The very personal lyrics of the first and last song make me feel like it’s wrong to stop listening to this one, but that’s just how it is. There is something perverse in our audience/listener system and the asymmetrical pseudo-relationships it gives, especially for the artists that pour out to everyone but may end up alone in the end. But realistically I can’t do anything from here.

I’ll still listen to ‘mockingbird’, and maybe to this one too from time to time.

But I can’t share your demons.

Peace to you Derek.
Shalom to you in all its aspects I mean with that.

Bram

 

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Coming soon: Bram Cools’ ‘Beware of Plato’s cavemen’ album


We interrupt the blog hiatus that is almost over for a musical anouncement:

Hi friends and listeners,

To all 5 of you who are reading this,
which might include email-intercepting agents from the FBI, the Belgian secret service and the Reptilian illuminati.
(Yes, you too! Please read on! Have a listen)

The release of the new Bram Cools album is nigh!
Or in other words, new home-made musical madness from an alternate universe, against all trends and zeitgeist and the laws of logic and Hegelian dialectics and hopefully with a better sound than ever,  will soon be available on the usual bandcamp site.

It should have been finished this summer, but we never control life as much as we’d like to, and time is a strange thing and never reliable.  So with a little correction by reality the new and more realistic date is set somewhere in November… The ‘it’ referred to earlier here is a collection of 20 songs in different styles and even languages that will be called ‘ Beware of Plato’s cavemen’.  It also can be considered the third album in the ‘cyberluddism‘ series, and as such also as a concept album of sorts again. Both musically and lyrically there are some unifying themes hidden somewhere, although rather loosely this time.
While I attempted at first to make some simple songs with primitive electronic arrangements, it seems everything grew over my head again, and I suddenly had a long album full of songs with much more complicated arrangements than I had planned, interlayered with some instrumentals for which no actual instruments were abused. On the other hand seems that folk and pop have regularly won the fight against the bleeps and synths this time. The music as it has become sets the stage for explorations about how our constructed realities and illusions clash with Reality, if there’s even such a thing, and other subjects of faith, despair, world peace and the end of the world… The number of languages is going up again too, most are still in English, with 2 songs in Dutch or Flemish, 1,5 song in toki pona and some lines in Latin.

The current artwork is temporarily, and will get updated at the right moment. This does probably fit with my lo-fi antiprofessional approach though…

Those following soundcloud will find the finished and completely remixed and remastered versions of Welcome outside, Splintering dimensions, Hold on, mi wile e ni, Shadows of shadows, Muggles gonna muggle and Selfmade universe on the album, although not in that order…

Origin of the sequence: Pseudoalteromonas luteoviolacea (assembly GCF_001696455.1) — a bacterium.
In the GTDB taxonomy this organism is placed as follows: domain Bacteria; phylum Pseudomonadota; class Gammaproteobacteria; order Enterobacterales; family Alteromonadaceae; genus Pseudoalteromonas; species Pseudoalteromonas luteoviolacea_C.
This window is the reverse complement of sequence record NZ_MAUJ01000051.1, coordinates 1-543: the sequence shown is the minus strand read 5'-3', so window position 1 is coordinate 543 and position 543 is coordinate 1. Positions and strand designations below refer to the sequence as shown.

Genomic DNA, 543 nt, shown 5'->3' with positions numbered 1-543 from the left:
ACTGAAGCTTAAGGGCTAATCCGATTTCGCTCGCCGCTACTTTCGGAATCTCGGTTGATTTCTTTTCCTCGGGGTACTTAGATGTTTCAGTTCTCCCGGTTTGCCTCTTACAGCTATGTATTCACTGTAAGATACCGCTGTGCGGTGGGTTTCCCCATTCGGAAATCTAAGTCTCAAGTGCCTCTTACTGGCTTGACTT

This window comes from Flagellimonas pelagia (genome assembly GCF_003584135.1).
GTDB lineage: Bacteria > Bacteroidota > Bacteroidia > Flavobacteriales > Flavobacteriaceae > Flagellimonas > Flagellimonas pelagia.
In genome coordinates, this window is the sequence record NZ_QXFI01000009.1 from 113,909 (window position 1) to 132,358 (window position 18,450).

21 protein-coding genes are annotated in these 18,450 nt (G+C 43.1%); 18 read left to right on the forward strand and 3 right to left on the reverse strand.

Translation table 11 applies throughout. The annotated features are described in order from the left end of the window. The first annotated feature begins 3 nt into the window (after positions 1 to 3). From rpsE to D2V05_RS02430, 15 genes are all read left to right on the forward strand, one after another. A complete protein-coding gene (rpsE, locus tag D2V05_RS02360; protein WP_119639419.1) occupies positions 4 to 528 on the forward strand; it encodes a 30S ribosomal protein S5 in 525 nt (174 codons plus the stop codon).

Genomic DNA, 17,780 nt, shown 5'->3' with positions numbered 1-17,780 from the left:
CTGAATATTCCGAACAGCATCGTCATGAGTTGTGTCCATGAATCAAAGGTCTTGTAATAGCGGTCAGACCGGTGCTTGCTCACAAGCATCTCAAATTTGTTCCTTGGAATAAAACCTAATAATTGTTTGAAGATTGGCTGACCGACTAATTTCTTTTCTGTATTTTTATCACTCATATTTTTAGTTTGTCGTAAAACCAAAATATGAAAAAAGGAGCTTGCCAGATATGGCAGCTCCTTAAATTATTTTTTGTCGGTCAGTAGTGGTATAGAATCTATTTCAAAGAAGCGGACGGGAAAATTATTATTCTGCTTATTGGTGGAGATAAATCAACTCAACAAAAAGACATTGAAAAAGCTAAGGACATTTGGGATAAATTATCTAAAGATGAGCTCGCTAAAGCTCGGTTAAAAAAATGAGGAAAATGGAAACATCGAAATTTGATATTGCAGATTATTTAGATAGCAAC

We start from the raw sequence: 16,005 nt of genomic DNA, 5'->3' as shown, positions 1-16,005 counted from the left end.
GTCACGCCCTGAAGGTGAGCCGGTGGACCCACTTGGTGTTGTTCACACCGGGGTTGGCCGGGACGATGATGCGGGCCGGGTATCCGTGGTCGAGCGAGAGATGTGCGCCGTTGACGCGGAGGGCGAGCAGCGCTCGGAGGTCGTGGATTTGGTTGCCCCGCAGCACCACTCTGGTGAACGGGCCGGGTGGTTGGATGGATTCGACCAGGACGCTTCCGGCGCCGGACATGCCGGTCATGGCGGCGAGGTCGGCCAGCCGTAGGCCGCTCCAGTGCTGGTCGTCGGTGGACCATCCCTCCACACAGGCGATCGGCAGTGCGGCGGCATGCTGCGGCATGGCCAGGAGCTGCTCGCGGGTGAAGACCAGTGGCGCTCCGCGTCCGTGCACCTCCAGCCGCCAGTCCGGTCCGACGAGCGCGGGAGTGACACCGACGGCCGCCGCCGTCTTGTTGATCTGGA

So stay tuned!
More soon

peace

Bram

Bram Cools music: new songs & announcement!!


 

Bram CoolsI hope I will be writing some interesting blogpostposts in various usual and unusual subjects this summer, but I also will do some cross-over with my musical project here with the release of a new ‘cyberluddism’ album.  To begin with I’ll give you the first announcement mail:

New Bram Cools songs on soundcloud!

I have been rather silent the last years music-wise, especially when it comes to actual new songs, but that pattern will finally be broken this summer.

To begin with, recently 3 new songs have been posted on Soundcloud:

Selfmade universe: A classic in the Bram Cools live catalogue that has been played live a lot over the years but never had a studio version though, Here it finally is, but re-interpreted in a rather electronic fashion, while keeping a rather relaxed indie-pop style. Might be about the dangers of pragmatic paradigm shifting, although I wouldn’t have used these terms when I wrote it.
Muggles gonna muggle: More electronica and indie-pop with a slightly disorienting chord scheme, and a rather dark defence of both magic and religion against certain totalizing tendencies in modernism.
mi wile e ni: Just a simple relaxed lo-fi pop song in Toki Pona, a minimalist constructed language with a vocabulary of around 132 words.World peace, all people should be friends and stuff like that..

So have a listen, share them with your friends if you like, and use them to scare away alien visitors if needed. And tell me what you think…

But that’s only half of the news, since these songs are by no means standalone songs but part of a bigger project:

New ‘Cyberluddism’ album announcement!

The last months I’ve been working on a collection of songs that will end up as an album (cyberluddism part III, further title to be announced) that will be released in electronic form on bandcamp as soon as it’s finished.

As the working title and it’s inclusion in the ‘cyberluddism’ series indicate, it’s predominantly electronic music with rather dystopian themes to the lyrics. The difference with ‘cyberluddism‘ and probably even ‘Instant pocket apocalypse‘ will be noticeable in a more minimalist approach with a lot less aggression and generally a slower tempo… Less techno and industrial sounds, and more indie-pop with sometimes a rather high dose of triphop. Although some gothic folk, atmospheric drum’n bass and -if I get the arrangement done- even acoustic reggae- may also turn up here and there.